‘Doc Stewart’ dies at 69

By Estelle Tran

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Glenn Alexander Stewart, Dean of the University Honors College, passed away yesterday at UPMC… Glenn Alexander Stewart, Dean of the University Honors College, passed away yesterday at UPMC Montefiore Hospital. He was 69.

Known as “Doc Stewart,” students knew him as a physics professor as well as a mentor.

Stewart was one of the driving forces behind the creation of the Honors College, an institution that now has a $12 million endowment funding undergraduate research. He is known for giving students freedom to research outside traditional academic constraints. Through programs such as the Brackenridge Fellowship, he advocated a multidisciplinary approach to research.

Stewart began his time at Pitt as an assistant physics professor in 1972. In five years, he became the first head of the University Honors Program, which is now the University Honors College.

Chancellor Mark Nordenberg reflected on Stewart’s impact at Pitt.

“As the founding dean of our University Honors College, Alec Stewart built one of the country’s finest honors programs and elevated the quality of the entire University,” Nordenberg said in the release. “Alec was a warm and caring person, a committed colleague and gifted teacher, and a gracious and gentle friend. He will be sorely missed.”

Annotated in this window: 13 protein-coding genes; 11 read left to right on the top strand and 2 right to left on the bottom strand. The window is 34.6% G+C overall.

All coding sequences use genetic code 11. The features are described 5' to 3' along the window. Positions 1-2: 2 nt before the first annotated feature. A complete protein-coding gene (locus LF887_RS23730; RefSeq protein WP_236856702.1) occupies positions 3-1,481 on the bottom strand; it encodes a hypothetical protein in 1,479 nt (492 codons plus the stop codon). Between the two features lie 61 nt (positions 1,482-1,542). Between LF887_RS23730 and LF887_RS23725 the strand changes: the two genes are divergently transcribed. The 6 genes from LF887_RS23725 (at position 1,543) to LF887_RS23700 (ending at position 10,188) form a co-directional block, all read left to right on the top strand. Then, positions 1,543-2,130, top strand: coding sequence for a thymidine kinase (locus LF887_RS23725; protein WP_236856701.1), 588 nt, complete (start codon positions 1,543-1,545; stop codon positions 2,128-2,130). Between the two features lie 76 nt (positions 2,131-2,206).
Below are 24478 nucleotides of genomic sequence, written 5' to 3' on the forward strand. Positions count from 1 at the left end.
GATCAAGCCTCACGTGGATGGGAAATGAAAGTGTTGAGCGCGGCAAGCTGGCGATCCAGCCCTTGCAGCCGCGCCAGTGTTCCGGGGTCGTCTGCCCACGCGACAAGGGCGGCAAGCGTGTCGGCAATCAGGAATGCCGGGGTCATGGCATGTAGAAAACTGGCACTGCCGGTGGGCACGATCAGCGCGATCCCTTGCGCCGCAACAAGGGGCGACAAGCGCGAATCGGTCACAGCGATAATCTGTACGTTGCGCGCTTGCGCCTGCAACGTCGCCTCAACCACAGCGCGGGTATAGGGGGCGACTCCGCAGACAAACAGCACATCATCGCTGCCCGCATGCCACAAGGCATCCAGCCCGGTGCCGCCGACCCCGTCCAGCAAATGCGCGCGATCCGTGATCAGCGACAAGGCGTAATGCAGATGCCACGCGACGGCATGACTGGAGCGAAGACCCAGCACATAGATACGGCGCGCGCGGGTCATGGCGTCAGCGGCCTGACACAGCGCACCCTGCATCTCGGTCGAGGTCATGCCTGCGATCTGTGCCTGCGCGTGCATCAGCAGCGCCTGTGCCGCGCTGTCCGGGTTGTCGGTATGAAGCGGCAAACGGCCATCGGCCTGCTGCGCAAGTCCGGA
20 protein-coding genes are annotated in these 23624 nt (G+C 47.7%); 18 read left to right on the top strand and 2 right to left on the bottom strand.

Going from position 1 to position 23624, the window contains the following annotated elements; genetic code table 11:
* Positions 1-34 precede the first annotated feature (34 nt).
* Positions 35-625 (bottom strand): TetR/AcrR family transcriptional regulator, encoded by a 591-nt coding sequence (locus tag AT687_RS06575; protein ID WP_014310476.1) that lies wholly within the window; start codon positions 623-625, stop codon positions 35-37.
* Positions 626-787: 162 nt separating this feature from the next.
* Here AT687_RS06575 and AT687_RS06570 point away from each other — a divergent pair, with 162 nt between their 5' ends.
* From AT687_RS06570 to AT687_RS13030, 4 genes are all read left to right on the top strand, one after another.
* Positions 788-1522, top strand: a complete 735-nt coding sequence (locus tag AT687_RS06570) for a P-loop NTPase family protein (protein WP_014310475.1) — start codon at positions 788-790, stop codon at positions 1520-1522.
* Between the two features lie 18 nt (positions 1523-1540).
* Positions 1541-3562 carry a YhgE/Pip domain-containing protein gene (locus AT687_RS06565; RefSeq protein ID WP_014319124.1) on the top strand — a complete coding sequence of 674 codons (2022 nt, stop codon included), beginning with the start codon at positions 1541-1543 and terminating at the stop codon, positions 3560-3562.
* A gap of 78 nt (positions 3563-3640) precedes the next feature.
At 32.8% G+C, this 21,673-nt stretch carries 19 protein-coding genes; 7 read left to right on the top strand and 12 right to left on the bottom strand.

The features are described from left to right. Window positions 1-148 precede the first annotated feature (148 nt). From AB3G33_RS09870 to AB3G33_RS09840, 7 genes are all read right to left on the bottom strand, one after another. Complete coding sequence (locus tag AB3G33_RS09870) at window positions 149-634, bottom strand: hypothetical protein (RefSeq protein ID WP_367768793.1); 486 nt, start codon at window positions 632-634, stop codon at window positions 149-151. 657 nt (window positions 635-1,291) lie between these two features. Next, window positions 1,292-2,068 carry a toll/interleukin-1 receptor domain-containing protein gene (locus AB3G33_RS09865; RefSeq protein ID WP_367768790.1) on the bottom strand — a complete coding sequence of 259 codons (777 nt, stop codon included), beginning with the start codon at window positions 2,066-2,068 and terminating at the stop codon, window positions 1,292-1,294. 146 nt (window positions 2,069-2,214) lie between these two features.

Stewart was born on Jan. 14, 1941, in Ellensburg, Wash. He earned his bachelor’s degree, cum laude, in physics from Amherst College in 1962, the release said. He earned a master’s degree in physics from the University of Washington the next year and a Master of Science in Engineering degree in 1965. In 1969, he attained a PhD in solid state physics.

Andrew Ramey, a former Brackenridge fellow, met Stewart in the Honors College while he was touring the University as a prospective incoming freshman.

“He seemed really interested in knowing who I was,” Ramey said. “I didn’t know how important he was.”

Ramey played baseball at the time, which intrigued the physics professor. Stewart chatted with Ramey at the top of the Cathedral about what makes a curve ball curve and how hard and how high a person has to hit a baseball to get a homerun.

“He was really down to earth and really personal with students,” Ramey said. “Doc was appropriately irreverent. He’d know how to laugh and when to kick back.”

At Pitt, Stewart worked beyond his job description.

“When I first got here as a freshman he helped me pick courses. That’s not really his job,” Ramey said. “But Doc sat with me and he talked to me about what some good classes are.”

Ramey continued to confide and joke around with Stewart, even after he graduated from Pitt last year and enrolled in a PhD program at Carnegie Mellon University.

“The role he had in the Honors College is really special. The whole institution really took shape under his guidance.”

Ramey spent yesterday talking to friends and reflecting on fun times he had with Stewart.

“My first thought was I’d have a stiff drink in his honor, because that’s what he’d want,” Ramey said. “I don’t think he’d want us to be sad and mourning and crying. He’d want us to celebrate his life.”

Stewart is survived by his wife, Carolyn, their two children, Kirsten Marie Stewart and Colin Rutledge Stewart, and three grandchildren.

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